[✓] A soundtrack that I need to buy, like, yesterday: I consume a lot of tunes and I appreciate the greatest cinematic needle-drops as much as the next dweeb but good lord, there is something to be said about an original score that lets me live my own personal version of on screen adventures with outrageously, bombastic earworms. I’m there. You wanna release it on vinyl in deluxe packaging? Take my money. I want you to deliver to my ears… big hair, big drums, big synth, big aural explosions and none of this Stranger Things nonsense. I don’t like being manipulated. Bring those things and mean it because I very much am paying attention to the man and the noise behind the curtain.
[✓] Yo, literally just anything to be excited about? I don’t have the mental or emotional bandwidth anymore to recreationally consume anything that requires work. I want something that’s easily digestible and leaves me feeling amazing. I’m just getting back to the point where I’m willing to roll the dice and try to connect with something media-wise but, directly, I’m telling you that I’m looking for lightning in a bottle. So much of what we’re getting now is just more of the same thing we’ve just recently seen: major IP fatigue up in my brain. Show me something new and weird and make him ugly but charming so I can do a hard swipe right. Give me light and snappy. Let me cheer for and also laugh at and with him. Anything that makes me feel bad is getting turned off.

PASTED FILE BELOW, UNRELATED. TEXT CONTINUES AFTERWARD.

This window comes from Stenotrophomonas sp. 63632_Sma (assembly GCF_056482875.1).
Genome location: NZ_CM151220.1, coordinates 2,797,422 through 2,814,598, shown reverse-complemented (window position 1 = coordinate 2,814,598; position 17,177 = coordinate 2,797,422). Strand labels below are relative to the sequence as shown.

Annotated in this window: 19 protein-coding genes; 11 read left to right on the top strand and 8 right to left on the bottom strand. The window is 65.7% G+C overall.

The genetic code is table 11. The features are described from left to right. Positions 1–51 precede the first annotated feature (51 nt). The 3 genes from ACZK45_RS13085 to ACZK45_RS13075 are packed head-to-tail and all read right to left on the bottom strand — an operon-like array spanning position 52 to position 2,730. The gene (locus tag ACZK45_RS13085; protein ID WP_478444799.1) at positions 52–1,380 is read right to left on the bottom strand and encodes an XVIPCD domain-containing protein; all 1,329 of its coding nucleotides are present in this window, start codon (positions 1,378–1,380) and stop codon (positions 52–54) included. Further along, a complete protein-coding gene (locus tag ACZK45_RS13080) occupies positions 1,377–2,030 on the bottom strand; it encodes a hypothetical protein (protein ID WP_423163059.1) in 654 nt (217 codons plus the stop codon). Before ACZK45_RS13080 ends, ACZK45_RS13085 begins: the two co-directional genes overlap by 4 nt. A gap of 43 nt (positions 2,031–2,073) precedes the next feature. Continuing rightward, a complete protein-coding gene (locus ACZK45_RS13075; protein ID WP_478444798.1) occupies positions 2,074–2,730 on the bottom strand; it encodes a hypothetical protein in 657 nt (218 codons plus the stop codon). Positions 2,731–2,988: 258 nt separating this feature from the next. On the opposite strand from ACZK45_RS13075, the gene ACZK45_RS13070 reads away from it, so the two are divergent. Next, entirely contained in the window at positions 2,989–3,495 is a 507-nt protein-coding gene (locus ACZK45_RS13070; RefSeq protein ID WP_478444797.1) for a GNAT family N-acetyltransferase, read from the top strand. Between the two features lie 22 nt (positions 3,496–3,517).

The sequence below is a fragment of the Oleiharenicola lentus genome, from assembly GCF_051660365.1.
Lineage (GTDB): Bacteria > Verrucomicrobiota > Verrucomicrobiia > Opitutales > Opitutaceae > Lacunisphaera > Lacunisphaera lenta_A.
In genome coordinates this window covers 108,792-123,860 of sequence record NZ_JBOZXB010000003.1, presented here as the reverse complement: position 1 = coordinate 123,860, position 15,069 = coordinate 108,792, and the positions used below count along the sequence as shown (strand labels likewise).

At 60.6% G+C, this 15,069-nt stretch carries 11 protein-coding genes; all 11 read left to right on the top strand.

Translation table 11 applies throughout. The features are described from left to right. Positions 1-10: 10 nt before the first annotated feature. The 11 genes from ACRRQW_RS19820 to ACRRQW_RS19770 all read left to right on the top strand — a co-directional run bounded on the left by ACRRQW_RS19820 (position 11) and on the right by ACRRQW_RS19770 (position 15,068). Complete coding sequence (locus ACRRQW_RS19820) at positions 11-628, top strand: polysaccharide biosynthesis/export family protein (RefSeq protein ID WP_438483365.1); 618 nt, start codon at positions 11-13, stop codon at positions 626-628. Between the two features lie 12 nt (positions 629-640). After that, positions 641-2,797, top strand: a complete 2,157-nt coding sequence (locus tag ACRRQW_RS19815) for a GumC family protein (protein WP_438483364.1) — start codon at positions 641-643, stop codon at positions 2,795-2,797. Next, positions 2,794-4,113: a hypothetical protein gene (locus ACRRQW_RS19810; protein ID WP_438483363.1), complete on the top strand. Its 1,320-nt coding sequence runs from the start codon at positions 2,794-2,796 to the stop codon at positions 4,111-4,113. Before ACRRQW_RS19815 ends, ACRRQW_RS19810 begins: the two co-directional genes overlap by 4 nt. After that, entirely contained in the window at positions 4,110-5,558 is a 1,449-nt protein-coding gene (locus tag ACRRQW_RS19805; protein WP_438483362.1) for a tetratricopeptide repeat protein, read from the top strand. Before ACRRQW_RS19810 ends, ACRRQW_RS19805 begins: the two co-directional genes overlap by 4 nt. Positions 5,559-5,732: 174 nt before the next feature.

[✓] Make me want a whole line of action figures and a series of school supplies. I need a trapper keeper with gay-friendly alien monsters and a thermos to take soup to work in. Why are things meant for adults never flashy or covered in drippy, neon, monster madness? I’m sad that I’m not represented.